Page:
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Vermilion Catholic French teacher Julie Lapeyrouse (second from right) recently took students on a trip to Abbeville, France. Some of those students (L-R) Katherine Townley, Angel Nguyen, Ellis Vienne and Camille Harrington, spoke to members of the Rotary Club of Abbeville. Rotary President Thomas Thompson joined the group for a photo after the meeting.

French students to visit Abbeville

They will arrive in November

After visiting Abbeville, France through an exchange program, Vermilion Catholic High School students will host students from France at their homes this Thanksgiving.
On Wednesday, Vermilion Catholic French teacher Julie Lapeyrouse spoke to the Rotary Club about the school's trip to France and plans for French students to visit Louisiana for 10 days.
Last year, Lapeyrouse received a message from Lycées Saint Pierre high school in Abbeville, located in the Picardie region of France, north of Paris.
“It said, 'We're a high school in Abbeville, France; you're a high school in Abbeville, Louisiana. Let's do something together,” she said, standing behind a wooden podium. Sitting at a white folding table next to the podium, four students turned their heads toward their teacher, smiling.
Lapeyrouse and her students arrived in France on Memorial Day. From the airport, a bus transported them to the World War I American Cemetery in Belleau, France. The students attended a memorial service with members of the U.S. Marines, Army, Navy and Air Force.
“We, the two schools from Abbeville, had a wreath laid at the memorial. That was, for my students, their first view of France.”
For a lesson in local history, students traced the steps of the Rev. Antoine Desire Megret, a Roman Catholic priest and the founder of Abbeville, Louisiana.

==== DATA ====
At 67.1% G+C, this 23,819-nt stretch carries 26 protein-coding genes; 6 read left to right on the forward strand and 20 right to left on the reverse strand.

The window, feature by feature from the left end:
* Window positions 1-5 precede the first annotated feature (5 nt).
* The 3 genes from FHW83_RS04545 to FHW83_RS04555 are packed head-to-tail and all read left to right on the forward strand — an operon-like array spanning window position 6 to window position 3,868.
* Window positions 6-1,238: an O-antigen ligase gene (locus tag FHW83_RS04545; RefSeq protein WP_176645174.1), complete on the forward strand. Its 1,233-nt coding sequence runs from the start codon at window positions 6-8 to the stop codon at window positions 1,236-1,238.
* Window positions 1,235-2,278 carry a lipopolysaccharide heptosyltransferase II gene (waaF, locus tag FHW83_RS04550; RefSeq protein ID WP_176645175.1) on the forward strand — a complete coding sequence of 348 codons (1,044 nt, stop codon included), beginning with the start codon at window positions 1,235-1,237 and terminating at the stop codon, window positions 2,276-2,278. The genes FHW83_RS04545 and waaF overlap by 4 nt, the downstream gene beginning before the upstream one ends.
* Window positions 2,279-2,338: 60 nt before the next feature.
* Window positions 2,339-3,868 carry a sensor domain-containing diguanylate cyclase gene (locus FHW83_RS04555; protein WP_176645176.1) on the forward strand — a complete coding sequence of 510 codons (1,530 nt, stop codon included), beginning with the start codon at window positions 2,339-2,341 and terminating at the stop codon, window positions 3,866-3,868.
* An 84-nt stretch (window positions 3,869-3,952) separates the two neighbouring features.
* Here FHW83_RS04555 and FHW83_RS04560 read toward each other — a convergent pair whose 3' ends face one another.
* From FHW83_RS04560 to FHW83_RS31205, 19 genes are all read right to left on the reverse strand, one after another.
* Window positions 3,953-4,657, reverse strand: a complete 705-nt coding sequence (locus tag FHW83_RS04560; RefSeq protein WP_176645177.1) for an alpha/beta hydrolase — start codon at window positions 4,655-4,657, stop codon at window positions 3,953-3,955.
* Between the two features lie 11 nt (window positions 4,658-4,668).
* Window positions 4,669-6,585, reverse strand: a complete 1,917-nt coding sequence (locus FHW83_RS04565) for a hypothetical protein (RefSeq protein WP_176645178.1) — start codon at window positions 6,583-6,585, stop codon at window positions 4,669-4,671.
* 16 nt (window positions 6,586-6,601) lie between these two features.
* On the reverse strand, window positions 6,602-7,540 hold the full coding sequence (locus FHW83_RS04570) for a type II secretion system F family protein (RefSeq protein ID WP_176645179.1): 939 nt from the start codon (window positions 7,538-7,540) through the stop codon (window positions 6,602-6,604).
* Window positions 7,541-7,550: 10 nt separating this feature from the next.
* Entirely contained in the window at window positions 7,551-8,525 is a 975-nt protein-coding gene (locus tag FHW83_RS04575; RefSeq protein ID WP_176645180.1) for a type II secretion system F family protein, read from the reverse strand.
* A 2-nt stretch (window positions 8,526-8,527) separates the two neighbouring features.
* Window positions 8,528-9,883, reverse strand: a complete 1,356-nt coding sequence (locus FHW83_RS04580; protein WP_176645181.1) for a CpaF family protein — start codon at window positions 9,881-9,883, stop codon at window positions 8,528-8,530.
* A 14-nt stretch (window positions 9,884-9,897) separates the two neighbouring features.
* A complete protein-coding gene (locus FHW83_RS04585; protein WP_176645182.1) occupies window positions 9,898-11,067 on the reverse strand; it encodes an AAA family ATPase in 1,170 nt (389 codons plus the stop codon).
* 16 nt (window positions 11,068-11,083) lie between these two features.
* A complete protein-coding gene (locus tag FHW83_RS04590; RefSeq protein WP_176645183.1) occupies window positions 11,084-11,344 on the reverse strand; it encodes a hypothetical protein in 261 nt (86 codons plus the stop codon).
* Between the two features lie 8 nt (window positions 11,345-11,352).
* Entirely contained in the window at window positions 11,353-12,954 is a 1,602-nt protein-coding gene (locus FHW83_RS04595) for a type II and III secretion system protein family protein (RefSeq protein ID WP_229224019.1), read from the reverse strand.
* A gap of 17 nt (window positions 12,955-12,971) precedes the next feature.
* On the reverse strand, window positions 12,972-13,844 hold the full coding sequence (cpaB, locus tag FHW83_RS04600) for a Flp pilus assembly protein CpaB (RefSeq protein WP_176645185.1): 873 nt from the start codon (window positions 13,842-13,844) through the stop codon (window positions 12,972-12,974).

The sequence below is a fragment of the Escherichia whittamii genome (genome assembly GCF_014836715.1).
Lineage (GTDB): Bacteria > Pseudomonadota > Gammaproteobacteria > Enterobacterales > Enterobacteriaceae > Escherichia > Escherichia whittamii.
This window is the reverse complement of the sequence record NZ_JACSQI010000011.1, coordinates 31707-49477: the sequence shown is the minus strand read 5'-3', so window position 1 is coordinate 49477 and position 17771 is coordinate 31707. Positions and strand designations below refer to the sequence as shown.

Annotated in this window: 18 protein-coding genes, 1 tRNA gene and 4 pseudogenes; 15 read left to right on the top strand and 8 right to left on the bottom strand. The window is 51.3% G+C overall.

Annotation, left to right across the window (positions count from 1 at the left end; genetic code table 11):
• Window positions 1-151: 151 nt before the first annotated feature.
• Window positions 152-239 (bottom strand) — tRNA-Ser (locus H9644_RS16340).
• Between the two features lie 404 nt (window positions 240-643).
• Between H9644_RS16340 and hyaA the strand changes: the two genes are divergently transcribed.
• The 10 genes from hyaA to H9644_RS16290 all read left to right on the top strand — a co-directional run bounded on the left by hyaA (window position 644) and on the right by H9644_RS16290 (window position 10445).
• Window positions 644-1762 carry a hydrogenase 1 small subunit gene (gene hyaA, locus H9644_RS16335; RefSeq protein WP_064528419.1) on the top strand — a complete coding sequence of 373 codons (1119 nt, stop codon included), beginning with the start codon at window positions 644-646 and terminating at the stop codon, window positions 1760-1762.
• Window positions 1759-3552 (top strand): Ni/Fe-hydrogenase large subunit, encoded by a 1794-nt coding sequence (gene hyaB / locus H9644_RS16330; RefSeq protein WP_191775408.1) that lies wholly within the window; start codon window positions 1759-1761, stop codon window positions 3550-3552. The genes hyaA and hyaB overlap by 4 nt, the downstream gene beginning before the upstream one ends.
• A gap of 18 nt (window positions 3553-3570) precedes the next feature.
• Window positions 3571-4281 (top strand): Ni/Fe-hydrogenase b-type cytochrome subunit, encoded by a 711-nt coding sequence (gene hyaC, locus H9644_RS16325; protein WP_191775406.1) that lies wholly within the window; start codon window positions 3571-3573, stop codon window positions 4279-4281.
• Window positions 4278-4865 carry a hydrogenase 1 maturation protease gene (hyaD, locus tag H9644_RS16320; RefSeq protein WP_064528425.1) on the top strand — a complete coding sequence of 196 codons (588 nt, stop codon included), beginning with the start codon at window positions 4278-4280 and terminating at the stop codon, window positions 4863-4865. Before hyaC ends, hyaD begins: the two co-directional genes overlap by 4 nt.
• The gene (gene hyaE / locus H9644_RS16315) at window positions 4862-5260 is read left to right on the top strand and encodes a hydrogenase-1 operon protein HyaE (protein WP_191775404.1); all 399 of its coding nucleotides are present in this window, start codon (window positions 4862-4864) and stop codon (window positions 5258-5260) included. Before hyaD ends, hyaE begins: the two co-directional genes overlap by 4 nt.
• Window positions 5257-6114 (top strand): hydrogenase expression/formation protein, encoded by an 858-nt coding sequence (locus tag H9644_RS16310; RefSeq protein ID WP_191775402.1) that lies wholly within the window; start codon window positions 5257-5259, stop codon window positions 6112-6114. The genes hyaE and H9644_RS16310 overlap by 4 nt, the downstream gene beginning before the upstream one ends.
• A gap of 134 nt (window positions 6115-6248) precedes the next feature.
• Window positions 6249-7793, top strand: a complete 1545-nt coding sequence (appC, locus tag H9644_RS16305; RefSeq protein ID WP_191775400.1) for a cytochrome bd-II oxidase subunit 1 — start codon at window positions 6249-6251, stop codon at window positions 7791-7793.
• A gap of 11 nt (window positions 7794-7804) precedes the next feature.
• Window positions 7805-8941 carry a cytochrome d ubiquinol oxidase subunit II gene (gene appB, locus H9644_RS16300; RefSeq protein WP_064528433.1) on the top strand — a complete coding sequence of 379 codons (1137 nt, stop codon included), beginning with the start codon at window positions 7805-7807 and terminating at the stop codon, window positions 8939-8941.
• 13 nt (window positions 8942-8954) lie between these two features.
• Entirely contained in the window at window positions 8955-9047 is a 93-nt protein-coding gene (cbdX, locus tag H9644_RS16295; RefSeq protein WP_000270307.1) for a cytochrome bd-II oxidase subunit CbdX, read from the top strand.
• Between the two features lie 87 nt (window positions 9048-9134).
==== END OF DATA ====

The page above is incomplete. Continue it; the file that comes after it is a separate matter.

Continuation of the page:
“One of the first places we got to see was the monastery where Pere Megret did his studies,” Lapeyrouse said.
“We got to visit the Abbey of Saint Riquier, which is right outside of Abbeville. That's the reason Abbeville in France is called Abbeville; it was a city that had an abbey. Pere Megret decided to name our Abbeville after the Abbeville that he knew.”
Students were quick to compare France and Louisiana.
“The concept of us both being from Abbeville was not lost on them,” Lapeyrouse said.
Ellis Vienne stepped to the podium.
“Once I got over the shock of not having air conditioning or ice in my drink in France, I really enjoyed the trip a lot,” she said with a smile.
“It was nice to see all the different landscapes because it's very hilly over there, and here, it's extremely flat. I stayed in a farmhouse, which was very nice. I helped with the chores, and I got to see the dairy farm. I actually stayed with two families, and the second time, I got to stay in a castle,” Vienne said, still grinning.
Camille Harrington stood up to speak.
“Bonjour,” she said with enthusiasm. “It was truly amazing that, even though we were an ocean apart, the students here and the students in that class in France were so similar.
“It was so interesting to see that they have castles and 16th century buildings right in their backyard. It made me see how rich of a culture they have.
“The French people knew that we have a French influence in Louisiana. They did not realize, though, that the French influence is still so strong. They were shocked to hear that we have French names,” Harrington said.
Fifteen students from Lycées Saint Pierre high school will stay with 15 Vermillion Catholic students and their families during the Thanksgiving break.
The program will teach French students about the Acadian exile.
Students will tour Abbeville, the Acadian Museum in Erath, Vermilionville in Lafayette, the Evangeline Oak in St. Martinville, Jefferson Island and Avery Island. They will also travel to New Orleans to visit The National WWII Museum, the Old Ursuline Convent and the French Quarter.
“The students asked to see a plantation,” Lapeyrouse said. “That's the closest thing we have to a castle.”
“I would really like for them to experience a bit of their home halfway across the world because we were able to have that experience there, to see those similarities,” Harrington said. “It was a very enlightening experience for us, and we hope to be able to give them a similar one.”
Lapeyrouse asked for donations to help with the cost of the program.
“We want to be as good of hosts to them as they were for us,” she said.
To donate, mail checks to Vermilion Catholic High School Attn: Abbeville exchange.

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